Constant life distractions have left us lacking time. Time better used for recharging, recalibrating, creating, and managing diseases such as IBD. As a culture, we’re losing the ability to sit and do nothing and our health is taking a hard hit because of it.
This never-ending stimulation creates unbearable mental and physical stress — a constant theme in IBD. Increasing evidence shows that psychological stress is linked with inflammatory bowel disease, teaching us that we need to make time to embrace the stillness.
Niksen – Dutch concept of doing nothing
Northern Europe has some notable ways of living that help people slow down.
First came the trend of Fika, a Swedish concept of enjoying a coffee, sweet, and break from work every afternoon. This pause is thought to be a state of mind, and attitude. Many Swedes consider that it’s almost essential to make daily time for fika.
Then came hygge, pronounced “hoo-ga,”. This Danish approach encompasses a feeling of cozy contentment and well-being through enjoying the simple things in life. Think candles, warm blankets, hot tea, and warm and fuzzy coziness and comfort.
The next trend that’s being embraced as a way to combat our increasingly busy and stressful lives is called niksen. This is the Dutch concept of simply doing nothing, similar to mindfulness.
In TIME magazine, Ruut Veenhoven, sociologist and professor at Erasmus University in Rotterdam, Netherlands, explained how niksen differs from mindfulness. He states that mindfulness is about being present in the moment, where as niksen is more about making time to just be. It includes letting your mind wander, rather than focusing on the details of life.
“One aspect of the ‘art of living’ is to find out what ways of relaxing fit you best. There’s not necessarily a one-size-fits-all approach; rather, you’ll discover which behaviors are most effective for you though trial and error.”
As some of you may know, the creators of Nori live in the Netherlands. So we know firsthand, the power and importance of niksen for a healthy and balanced lifestyle.
Losing the ability to embrace the stillness
As a culture, we’re losing the ability to sit and do nothing.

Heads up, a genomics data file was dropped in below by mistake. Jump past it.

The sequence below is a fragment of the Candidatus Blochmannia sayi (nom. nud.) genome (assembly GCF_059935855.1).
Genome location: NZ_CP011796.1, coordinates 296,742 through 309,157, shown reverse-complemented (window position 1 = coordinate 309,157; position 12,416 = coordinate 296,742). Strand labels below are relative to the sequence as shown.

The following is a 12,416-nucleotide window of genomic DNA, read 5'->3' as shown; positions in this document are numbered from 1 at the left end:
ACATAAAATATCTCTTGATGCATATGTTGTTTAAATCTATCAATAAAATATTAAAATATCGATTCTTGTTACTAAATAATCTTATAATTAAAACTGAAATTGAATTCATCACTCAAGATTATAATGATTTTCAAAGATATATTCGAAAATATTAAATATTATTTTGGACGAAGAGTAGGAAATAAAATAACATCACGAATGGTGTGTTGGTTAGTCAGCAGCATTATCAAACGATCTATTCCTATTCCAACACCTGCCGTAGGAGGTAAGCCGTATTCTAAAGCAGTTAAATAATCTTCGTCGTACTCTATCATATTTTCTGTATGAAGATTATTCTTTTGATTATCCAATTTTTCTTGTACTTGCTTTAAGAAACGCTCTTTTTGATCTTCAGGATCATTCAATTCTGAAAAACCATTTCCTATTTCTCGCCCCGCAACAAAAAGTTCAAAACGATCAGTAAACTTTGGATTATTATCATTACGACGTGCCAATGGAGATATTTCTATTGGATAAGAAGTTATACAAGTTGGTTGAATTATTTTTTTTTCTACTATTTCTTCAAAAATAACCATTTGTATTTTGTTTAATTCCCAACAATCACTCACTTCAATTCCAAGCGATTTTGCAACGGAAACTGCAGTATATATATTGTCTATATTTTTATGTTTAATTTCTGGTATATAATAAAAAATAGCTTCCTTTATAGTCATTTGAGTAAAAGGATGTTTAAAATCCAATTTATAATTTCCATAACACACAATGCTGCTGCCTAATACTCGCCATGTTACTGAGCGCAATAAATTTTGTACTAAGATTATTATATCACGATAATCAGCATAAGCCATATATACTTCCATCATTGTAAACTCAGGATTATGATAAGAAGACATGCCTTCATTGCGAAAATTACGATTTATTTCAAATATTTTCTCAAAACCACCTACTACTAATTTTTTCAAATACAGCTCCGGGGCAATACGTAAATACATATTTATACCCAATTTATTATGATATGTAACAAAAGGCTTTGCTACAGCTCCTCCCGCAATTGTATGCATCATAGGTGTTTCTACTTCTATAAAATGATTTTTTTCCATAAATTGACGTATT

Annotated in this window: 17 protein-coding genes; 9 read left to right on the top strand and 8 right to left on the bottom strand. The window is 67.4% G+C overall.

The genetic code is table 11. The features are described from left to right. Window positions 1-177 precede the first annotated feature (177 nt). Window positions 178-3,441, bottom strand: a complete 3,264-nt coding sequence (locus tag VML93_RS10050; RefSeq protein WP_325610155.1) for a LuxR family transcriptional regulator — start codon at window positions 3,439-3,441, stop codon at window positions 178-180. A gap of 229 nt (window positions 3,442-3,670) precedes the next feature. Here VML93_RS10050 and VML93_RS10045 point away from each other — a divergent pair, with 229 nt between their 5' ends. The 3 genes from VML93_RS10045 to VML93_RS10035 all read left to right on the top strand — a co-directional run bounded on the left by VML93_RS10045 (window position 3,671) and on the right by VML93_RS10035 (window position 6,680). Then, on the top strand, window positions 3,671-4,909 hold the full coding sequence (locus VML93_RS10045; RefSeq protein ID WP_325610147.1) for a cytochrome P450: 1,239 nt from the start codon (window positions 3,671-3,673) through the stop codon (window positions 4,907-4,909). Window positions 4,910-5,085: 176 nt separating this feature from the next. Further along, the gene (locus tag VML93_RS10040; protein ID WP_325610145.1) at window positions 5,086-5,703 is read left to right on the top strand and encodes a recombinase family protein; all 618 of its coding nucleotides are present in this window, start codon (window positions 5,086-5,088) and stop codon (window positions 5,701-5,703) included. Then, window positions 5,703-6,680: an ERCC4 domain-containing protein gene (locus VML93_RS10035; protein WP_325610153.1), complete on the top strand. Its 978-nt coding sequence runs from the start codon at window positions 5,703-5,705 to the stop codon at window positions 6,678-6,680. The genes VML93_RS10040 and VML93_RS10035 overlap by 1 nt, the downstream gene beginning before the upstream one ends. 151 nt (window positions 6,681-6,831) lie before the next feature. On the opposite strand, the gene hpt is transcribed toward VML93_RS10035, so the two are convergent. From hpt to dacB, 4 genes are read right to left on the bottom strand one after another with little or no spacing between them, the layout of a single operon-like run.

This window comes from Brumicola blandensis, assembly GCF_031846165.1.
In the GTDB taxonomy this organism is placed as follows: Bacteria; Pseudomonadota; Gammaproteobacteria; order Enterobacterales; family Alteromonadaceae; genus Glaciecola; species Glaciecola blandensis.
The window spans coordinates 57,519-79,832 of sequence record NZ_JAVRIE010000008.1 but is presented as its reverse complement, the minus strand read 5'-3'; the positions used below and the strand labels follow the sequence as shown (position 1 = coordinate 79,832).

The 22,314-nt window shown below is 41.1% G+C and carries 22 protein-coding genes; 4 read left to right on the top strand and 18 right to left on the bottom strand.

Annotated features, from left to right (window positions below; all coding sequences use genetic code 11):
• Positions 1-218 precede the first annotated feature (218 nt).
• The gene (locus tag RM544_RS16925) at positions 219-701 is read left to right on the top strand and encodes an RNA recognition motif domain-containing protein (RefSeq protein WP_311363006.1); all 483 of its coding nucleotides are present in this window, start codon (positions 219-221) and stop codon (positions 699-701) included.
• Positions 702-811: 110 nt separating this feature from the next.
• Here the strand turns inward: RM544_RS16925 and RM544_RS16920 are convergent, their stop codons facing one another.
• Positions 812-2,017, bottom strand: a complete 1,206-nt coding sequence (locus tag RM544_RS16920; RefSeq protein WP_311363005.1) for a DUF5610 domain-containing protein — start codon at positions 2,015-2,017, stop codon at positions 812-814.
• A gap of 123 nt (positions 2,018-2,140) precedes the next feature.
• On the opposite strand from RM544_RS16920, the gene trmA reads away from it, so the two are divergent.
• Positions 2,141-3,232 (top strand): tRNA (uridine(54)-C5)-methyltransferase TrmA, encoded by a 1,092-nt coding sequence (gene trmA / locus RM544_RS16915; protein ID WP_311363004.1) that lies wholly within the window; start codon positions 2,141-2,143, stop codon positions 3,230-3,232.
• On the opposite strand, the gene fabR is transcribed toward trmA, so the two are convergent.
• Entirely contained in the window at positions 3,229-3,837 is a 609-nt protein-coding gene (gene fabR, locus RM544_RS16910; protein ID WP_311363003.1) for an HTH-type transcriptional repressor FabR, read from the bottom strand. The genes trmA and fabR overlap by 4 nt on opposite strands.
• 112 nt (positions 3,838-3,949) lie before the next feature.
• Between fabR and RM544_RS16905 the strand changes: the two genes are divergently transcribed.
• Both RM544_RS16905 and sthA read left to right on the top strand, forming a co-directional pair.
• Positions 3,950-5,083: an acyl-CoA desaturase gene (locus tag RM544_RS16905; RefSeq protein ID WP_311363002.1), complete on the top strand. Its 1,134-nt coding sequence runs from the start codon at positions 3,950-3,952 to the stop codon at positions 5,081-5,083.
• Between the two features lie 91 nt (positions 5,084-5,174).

Thrive Global’s article, “How to Stop Feeling Time Starved” provided some shocking statistics about what we’d rather do than sit with nothing to do.
Christine Carter, socialist and happiness expert at UC Berkeley’s Greater Good Science Center, explained that the drastic increase in amount of work and distractions, have made us really bad at being with our own thoughts.
In 11 studies, researchers found that participants typically did not enjoy spending six to fifteen minutes in a room by themselves with nothing to do but think. In fact, many preferred to administer electric shocks to themselves. One participant even shocked himself 190 times in 15 minutes!
This in part due to “cognitive overload”, constant external stimulus which impairs our ability to think creatively, plan, organize, innovate, solve problems, make decisions, resist temptations, learn new things easily, speak fluently, remember important social information and control emotions.
The main take-away was that if we want to be high-functioning and happy, we need to re-learn how to be still.
One stillness type doesn’t fit all
The “contrast avoidance” theory describes that people may make themselves anxious intentionally, as a way to avoid the letdown they might get if something bad were to actually happen. Some people may be staying anxious to prevent drastic anxiety.
In a new Journal of Affective Disorders study, a team worked with 96 college students, including 32 participants with generalized anxiety disorder and 34 with major depressive disorder. Researchers found that people with generalized anxiety disorder were most sensitive to extreme emotional shifts, and they tend to feel the most anxiety while practicing relaxation techniques.
Basically, people who are more vulnerable to relaxation-induced anxiety are often the ones who need it the most.
Sometimes quiet time can bring about extremely stressful thoughts. If you feel like you’re ruminating or repeating unhelpful ideas, or feel intense anxiety, take a break. Listen to your body and mind, know when something is helping you grow versus something that’s going to push you too much. Start by practicing just a few minutes of quiet time per day to start.
IBD: take a moment of “me time”
Burnout, anxiety, and stress don’t cause IBD but during times of physical or emotional turmoil, more flare-ups can occur.
It also goes the other way, since IBD is a very stressful condition, its common to have more negative thoughts and feelings and psychological difficulties. This is why self care and support are helpful tools during the healing process.
Nori Health is here to help you find your best “me time” and relearn how to embrace the essential quiet moments of life.
This article has been written by Lisa Booth, registered dietitian and nutritionist, and co-founder of Nori Health. Content is based on her professional knowledge, and our collection of 100+ scientific research study papers.